Tuesday, September 2, 2014

Gracie starts Pre-K

Gracie started pre-K this morning.

She was in the car, buckling herself in, before I was even ready to go. There weren't any huge emotions either way this morning. Once we were in the classroom, she was a bit nervous, but nothing out of the ordinary. We said our goodbyes, and as we walked out the door, her best friend walked in. I know she's doing just fine.

When we walked back out to the car, Lyla asked, "What we do now, Mommy?"

"Just play," I told her. And that's where we are.

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Middle child, not to be outdone, chooses tutu for her outfit today.

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Thursday, August 28, 2014

Part 2: The other kind of school worries

Here are a few of the more straight-forward, logistical worries I have (and one that's back to more touchy-feelies because you can't read this blog without being inundated with sap):
  • Getting three kids, aged 3 and under (for the first two weeks until Gracie turns 4) fed, dressed, and out the door by 8 a.m. with a showered, fed, and dressed mother. Gracie was only late two days the entire year last year and for the last four months, Poppy was with us; so I know it can be done! But prepping and shuttling around a newborn is a bit easier for me than a more wide awake, in every sense of the word, 6+-month-old.
  • The teacher being distracted. Not only is her own son in the class, but he also has certain special needs that will only be more distracting. It's not that I'm worried about someone in the class needing more assistance, not in the least, but rightfully, a mother is going to naturally pay more attention to her own child, even if she consciously tries to avoid it, and having that child have an additional reason to be focused on only compounds my hesitation. I'm confident this, unlike the first bullet, will quickly fade as the first few weeks get underway.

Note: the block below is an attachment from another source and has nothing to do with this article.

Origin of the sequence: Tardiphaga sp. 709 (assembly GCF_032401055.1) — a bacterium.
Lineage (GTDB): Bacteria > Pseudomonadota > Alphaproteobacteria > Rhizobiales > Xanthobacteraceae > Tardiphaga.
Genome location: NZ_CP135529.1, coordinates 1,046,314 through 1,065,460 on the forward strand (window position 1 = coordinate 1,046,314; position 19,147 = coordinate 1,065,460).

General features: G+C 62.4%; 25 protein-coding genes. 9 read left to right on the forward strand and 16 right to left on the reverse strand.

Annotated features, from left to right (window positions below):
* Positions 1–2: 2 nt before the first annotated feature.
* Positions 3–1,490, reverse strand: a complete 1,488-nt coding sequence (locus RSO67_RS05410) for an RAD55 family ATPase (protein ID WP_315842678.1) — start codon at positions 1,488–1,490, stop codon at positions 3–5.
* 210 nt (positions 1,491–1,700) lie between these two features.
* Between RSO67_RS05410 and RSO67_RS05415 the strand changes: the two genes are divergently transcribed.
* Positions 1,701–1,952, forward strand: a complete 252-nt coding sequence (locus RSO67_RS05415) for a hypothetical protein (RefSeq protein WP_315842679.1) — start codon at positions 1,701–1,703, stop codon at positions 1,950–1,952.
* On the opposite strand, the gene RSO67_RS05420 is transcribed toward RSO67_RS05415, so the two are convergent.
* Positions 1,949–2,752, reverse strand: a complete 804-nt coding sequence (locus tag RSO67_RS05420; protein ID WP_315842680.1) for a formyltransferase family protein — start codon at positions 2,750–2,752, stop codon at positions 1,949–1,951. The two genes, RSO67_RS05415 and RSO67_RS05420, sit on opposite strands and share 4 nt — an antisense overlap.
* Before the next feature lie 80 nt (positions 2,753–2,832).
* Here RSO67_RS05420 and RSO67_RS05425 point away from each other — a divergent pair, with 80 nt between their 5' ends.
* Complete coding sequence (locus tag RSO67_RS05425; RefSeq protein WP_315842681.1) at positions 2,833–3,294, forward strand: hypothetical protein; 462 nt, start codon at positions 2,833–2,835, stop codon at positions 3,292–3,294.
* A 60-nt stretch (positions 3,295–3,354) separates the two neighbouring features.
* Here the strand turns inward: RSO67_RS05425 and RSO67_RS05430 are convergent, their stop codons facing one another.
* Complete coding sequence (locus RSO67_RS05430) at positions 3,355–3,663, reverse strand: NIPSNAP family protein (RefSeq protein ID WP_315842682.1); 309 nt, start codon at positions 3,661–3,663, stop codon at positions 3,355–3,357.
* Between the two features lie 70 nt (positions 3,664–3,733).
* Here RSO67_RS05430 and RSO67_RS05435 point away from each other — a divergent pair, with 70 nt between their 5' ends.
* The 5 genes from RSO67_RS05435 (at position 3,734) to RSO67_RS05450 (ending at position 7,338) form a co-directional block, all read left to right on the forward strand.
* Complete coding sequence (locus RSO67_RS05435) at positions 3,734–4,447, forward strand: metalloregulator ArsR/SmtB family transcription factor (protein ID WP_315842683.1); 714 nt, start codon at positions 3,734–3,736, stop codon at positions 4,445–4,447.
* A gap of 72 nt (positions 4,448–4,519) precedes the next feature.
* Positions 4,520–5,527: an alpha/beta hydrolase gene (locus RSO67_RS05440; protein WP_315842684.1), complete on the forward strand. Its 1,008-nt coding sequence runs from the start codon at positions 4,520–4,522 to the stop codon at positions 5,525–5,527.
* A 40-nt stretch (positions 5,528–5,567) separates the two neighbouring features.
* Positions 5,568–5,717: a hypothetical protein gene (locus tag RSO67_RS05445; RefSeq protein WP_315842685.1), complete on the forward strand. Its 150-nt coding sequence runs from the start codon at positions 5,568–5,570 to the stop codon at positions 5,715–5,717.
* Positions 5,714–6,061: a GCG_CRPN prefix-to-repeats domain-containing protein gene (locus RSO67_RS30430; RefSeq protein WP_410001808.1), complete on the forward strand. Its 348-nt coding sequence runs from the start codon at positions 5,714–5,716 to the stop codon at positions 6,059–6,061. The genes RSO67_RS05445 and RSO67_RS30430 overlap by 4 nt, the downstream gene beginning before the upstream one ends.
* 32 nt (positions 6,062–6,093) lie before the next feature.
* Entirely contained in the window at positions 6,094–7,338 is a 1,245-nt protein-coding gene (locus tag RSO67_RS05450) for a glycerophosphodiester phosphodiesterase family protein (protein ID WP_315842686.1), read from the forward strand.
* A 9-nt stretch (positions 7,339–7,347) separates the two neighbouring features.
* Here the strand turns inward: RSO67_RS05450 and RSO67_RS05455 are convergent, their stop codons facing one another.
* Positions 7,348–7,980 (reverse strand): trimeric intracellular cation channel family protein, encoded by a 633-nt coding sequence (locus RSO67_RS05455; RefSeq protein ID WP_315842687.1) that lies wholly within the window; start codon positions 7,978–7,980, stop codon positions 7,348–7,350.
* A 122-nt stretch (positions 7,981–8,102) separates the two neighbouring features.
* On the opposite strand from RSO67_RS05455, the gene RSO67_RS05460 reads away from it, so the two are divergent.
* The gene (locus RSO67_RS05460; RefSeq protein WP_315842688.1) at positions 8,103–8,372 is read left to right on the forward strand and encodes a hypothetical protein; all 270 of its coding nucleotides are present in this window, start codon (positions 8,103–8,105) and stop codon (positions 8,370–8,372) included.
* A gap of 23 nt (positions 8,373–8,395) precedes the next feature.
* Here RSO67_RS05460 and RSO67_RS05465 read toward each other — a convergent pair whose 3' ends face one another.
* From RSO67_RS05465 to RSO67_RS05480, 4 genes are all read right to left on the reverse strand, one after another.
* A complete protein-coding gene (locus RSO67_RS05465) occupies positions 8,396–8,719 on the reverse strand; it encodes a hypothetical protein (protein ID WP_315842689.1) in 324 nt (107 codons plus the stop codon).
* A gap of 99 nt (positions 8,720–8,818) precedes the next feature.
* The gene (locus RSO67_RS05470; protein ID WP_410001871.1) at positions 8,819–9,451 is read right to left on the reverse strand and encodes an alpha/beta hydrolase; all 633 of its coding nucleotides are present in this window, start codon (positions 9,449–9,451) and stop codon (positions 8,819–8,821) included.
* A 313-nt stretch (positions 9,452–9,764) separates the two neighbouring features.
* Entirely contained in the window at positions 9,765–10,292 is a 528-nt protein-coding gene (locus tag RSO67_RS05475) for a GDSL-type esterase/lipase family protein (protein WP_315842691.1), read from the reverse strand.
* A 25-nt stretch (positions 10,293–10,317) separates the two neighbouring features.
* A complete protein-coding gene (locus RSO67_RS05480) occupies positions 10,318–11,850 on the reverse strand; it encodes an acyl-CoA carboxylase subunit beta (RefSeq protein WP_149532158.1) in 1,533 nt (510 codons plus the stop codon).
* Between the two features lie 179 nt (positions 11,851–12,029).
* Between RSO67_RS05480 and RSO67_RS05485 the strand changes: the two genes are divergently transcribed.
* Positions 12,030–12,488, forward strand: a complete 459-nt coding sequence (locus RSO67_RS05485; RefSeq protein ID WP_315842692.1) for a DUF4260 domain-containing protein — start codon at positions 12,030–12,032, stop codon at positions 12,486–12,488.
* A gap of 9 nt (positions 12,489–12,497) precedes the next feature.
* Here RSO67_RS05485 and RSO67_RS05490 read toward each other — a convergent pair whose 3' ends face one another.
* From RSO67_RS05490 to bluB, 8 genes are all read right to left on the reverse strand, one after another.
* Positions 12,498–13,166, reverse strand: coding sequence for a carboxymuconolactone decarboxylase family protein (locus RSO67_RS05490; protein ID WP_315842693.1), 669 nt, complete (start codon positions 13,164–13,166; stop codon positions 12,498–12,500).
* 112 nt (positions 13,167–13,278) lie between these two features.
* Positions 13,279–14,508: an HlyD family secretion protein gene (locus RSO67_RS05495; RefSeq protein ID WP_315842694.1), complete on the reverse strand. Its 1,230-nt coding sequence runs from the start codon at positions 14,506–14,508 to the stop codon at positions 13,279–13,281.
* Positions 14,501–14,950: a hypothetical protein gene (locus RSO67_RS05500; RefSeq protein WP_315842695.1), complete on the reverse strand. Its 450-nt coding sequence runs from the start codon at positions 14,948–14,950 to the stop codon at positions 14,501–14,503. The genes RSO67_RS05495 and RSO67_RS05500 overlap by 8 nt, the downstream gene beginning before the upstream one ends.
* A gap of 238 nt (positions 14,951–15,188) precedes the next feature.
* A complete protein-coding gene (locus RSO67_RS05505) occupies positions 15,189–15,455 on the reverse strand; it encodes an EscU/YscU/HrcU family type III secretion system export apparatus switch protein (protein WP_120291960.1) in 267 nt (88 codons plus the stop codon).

• The class size being so much bigger. Last year, in the preschool 3s, Gracie was one of 10-11 depending on the time of year. I don't know how many students will be in pre-K with her yet, but last year pre-K had 19! Almost double the amount of kids is going to be quite a change for a girl who spends the vast majority of the time with her two sisters and her mom.
  • The girls' schedules. Poppy's naps are still (how can that be? hasn't this been happening for like year?) transitioning from 3 down to 2. So her naps are stressing me out anyway; add driving to school and back at set-in-stone times twice a day, and things are just going to have to figure themselves out. Also, I've been trying to move Lyla's naps half an hour later because Gracie's school will last half an hour longer, and she repeatedly tells me about 15 minutes in that she's ready for her nap. I'm not going to be like, "NO! You must stay up for 10 more minutes." So she's going to have to adjust as well.